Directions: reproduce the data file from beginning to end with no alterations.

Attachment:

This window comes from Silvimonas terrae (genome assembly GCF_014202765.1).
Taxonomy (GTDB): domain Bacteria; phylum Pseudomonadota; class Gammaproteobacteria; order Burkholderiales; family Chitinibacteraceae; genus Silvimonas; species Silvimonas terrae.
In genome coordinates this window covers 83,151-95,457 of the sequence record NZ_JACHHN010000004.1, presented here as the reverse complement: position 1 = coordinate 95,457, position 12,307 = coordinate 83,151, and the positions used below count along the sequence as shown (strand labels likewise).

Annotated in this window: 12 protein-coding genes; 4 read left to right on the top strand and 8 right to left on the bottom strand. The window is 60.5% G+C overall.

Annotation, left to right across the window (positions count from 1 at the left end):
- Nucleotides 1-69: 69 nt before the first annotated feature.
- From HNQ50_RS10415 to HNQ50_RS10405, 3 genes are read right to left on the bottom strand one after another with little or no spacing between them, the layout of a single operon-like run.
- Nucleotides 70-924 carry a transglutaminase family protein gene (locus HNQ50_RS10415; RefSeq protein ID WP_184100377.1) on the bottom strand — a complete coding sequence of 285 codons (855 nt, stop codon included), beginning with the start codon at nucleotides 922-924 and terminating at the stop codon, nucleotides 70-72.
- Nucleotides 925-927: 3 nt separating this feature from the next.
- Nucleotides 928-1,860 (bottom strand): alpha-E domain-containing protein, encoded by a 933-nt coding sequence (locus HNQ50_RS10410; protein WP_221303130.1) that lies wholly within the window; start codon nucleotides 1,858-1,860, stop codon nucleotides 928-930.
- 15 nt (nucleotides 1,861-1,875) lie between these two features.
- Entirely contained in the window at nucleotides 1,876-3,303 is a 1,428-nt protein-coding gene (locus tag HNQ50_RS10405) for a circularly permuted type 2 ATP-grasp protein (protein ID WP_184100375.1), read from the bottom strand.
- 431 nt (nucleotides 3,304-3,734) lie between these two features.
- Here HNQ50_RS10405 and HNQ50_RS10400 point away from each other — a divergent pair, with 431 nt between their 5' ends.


This window comes from Silvimonas terrae (genome assembly GCF_014202765.1).
Taxonomy (GTDB): domain Bacteria; phylum Pseudomonadota; class Gammaproteobacteria; order Burkholderiales; family Chitinibacteraceae; genus Silvimonas; species Silvimonas terrae.
In genome coordinates this window covers 83,151-95,457 of the sequence record NZ_JACHHN010000004.1, presented here as the reverse complement: position 1 = coordinate 95,457, position 12,307 = coordinate 83,151, and the positions used below count along the sequence as shown (strand labels likewise).

Annotated in this window: 12 protein-coding genes; 4 read left to right on the top strand and 8 right to left on the bottom strand. The window is 60.5% G+C overall.

Annotation, left to right across the window (positions count from 1 at the left end):
- Nucleotides 1-69: 69 nt before the first annotated feature.
- From HNQ50_RS10415 to HNQ50_RS10405, 3 genes are read right to left on the bottom strand one after another with little or no spacing between them, the layout of a single operon-like run.
- Nucleotides 70-924 carry a transglutaminase family protein gene (locus HNQ50_RS10415; RefSeq protein ID WP_184100377.1) on the bottom strand — a complete coding sequence of 285 codons (855 nt, stop codon included), beginning with the start codon at nucleotides 922-924 and terminating at the stop codon, nucleotides 70-72.
- Nucleotides 925-927: 3 nt separating this feature from the next.
- Nucleotides 928-1,860 (bottom strand): alpha-E domain-containing protein, encoded by a 933-nt coding sequence (locus HNQ50_RS10410; protein WP_221303130.1) that lies wholly within the window; start codon nucleotides 1,858-1,860, stop codon nucleotides 928-930.
- 15 nt (nucleotides 1,861-1,875) lie between these two features.
- Entirely contained in the window at nucleotides 1,876-3,303 is a 1,428-nt protein-coding gene (locus tag HNQ50_RS10405) for a circularly permuted type 2 ATP-grasp protein (protein ID WP_184100375.1), read from the bottom strand.
- 431 nt (nucleotides 3,304-3,734) lie between these two features.
- Here HNQ50_RS10405 and HNQ50_RS10400 point away from each other — a divergent pair, with 431 nt between their 5' ends.